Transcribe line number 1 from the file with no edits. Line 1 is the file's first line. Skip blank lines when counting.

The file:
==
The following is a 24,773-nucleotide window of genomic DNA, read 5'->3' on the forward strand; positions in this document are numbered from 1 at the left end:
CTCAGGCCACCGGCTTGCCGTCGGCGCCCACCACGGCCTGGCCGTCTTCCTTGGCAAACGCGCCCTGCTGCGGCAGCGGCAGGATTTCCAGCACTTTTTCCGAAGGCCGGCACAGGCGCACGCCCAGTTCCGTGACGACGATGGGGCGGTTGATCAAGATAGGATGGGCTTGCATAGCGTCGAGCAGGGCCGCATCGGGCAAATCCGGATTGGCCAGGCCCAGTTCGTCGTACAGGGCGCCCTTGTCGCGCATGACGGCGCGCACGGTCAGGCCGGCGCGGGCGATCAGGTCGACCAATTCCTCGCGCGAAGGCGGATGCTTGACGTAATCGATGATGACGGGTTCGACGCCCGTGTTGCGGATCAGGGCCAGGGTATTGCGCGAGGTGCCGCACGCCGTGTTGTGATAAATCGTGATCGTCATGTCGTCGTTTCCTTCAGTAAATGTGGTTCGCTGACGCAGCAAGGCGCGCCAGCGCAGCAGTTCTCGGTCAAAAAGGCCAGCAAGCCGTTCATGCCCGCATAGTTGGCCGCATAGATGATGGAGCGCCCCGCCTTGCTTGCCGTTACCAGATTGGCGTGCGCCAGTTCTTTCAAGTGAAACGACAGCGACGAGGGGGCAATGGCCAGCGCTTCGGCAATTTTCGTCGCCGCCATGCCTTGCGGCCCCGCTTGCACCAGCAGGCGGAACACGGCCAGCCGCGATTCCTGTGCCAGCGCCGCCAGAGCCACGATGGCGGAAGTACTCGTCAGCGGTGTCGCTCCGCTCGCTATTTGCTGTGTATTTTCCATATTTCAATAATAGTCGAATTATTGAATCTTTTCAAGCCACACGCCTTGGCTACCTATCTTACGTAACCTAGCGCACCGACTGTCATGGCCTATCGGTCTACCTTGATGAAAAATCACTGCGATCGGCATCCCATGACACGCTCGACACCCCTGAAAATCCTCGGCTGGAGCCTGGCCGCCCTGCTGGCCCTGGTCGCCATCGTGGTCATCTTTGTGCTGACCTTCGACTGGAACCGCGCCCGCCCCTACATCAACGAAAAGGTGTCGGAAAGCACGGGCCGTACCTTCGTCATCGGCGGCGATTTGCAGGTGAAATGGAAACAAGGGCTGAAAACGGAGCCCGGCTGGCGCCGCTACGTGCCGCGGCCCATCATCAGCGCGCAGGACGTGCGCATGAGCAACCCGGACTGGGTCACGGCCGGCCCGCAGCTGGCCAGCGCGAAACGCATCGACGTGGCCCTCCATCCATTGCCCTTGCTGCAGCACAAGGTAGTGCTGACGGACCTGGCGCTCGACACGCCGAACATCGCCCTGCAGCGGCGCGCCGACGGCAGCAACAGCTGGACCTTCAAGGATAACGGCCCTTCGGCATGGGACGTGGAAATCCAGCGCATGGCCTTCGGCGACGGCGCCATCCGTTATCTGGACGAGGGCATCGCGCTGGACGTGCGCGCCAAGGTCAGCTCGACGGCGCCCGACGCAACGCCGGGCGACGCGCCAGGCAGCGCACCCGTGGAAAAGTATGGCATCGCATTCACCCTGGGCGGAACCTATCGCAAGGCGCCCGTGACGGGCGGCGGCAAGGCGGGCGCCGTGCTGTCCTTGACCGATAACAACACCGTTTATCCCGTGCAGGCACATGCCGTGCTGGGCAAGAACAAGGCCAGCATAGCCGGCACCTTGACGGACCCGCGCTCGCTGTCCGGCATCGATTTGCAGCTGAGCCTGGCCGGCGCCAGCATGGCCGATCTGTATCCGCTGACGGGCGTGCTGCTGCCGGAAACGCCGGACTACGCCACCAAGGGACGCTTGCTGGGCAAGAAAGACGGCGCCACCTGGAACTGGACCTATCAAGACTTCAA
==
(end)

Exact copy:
The following is a 24,773-nucleotide window of genomic DNA, read 5'->3' on the forward strand; positions in this document are numbered from 1 at the left end: